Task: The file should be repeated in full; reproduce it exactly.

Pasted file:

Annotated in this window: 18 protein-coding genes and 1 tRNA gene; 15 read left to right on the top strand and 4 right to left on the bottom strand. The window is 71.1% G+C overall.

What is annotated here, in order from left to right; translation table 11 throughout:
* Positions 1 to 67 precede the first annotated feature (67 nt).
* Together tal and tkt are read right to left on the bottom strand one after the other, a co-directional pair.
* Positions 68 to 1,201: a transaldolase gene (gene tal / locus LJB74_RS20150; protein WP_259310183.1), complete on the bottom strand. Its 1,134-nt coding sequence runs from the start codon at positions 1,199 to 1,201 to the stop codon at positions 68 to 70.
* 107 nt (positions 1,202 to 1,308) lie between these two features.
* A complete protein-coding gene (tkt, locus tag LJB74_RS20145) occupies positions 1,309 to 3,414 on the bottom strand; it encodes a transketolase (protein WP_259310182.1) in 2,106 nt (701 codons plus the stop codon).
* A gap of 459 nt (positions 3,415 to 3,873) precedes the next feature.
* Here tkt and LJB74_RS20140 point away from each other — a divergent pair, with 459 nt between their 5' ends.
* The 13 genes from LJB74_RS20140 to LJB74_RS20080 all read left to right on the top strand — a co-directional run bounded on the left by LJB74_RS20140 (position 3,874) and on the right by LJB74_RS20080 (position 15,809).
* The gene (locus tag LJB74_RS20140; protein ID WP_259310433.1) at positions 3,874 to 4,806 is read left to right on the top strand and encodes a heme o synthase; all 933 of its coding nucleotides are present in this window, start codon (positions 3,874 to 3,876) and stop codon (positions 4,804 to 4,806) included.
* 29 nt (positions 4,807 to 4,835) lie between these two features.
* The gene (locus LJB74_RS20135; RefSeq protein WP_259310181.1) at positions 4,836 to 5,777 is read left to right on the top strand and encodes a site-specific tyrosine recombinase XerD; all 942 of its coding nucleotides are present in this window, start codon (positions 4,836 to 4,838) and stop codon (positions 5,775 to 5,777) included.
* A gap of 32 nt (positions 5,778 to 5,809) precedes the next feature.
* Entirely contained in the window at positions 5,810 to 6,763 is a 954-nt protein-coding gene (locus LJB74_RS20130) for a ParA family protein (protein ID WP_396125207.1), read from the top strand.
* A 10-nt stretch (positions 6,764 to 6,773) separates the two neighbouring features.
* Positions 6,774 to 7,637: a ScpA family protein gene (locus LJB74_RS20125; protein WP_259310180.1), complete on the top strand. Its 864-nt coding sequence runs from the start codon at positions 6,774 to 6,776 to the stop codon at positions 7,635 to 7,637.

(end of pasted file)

Annotated in this window: 18 protein-coding genes and 1 tRNA gene; 15 read left to right on the top strand and 4 right to left on the bottom strand. The window is 71.1% G+C overall.

What is annotated here, in order from left to right; translation table 11 throughout:
* Positions 1 to 67 precede the first annotated feature (67 nt).
* Together tal and tkt are read right to left on the bottom strand one after the other, a co-directional pair.
* Positions 68 to 1,201: a transaldolase gene (gene tal / locus LJB74_RS20150; protein WP_259310183.1), complete on the bottom strand. Its 1,134-nt coding sequence runs from the start codon at positions 1,199 to 1,201 to the stop codon at positions 68 to 70.
* 107 nt (positions 1,202 to 1,308) lie between these two features.
* A complete protein-coding gene (tkt, locus tag LJB74_RS20145) occupies positions 1,309 to 3,414 on the bottom strand; it encodes a transketolase (protein WP_259310182.1) in 2,106 nt (701 codons plus the stop codon).
* A gap of 459 nt (positions 3,415 to 3,873) precedes the next feature.
* Here tkt and LJB74_RS20140 point away from each other — a divergent pair, with 459 nt between their 5' ends.
* The 13 genes from LJB74_RS20140 to LJB74_RS20080 all read left to right on the top strand — a co-directional run bounded on the left by LJB74_RS20140 (position 3,874) and on the right by LJB74_RS20080 (position 15,809).
* The gene (locus tag LJB74_RS20140; protein ID WP_259310433.1) at positions 3,874 to 4,806 is read left to right on the top strand and encodes a heme o synthase; all 933 of its coding nucleotides are present in this window, start codon (positions 3,874 to 3,876) and stop codon (positions 4,804 to 4,806) included.
* 29 nt (positions 4,807 to 4,835) lie between these two features.
* The gene (locus LJB74_RS20135; RefSeq protein WP_259310181.1) at positions 4,836 to 5,777 is read left to right on the top strand and encodes a site-specific tyrosine recombinase XerD; all 942 of its coding nucleotides are present in this window, start codon (positions 4,836 to 4,838) and stop codon (positions 5,775 to 5,777) included.
* A gap of 32 nt (positions 5,778 to 5,809) precedes the next feature.
* Entirely contained in the window at positions 5,810 to 6,763 is a 954-nt protein-coding gene (locus LJB74_RS20130) for a ParA family protein (protein ID WP_396125207.1), read from the top strand.
* A 10-nt stretch (positions 6,764 to 6,773) separates the two neighbouring features.
* Positions 6,774 to 7,637: a ScpA family protein gene (locus LJB74_RS20125; protein WP_259310180.1), complete on the top strand. Its 864-nt coding sequence runs from the start codon at positions 6,774 to 6,776 to the stop codon at positions 7,635 to 7,637.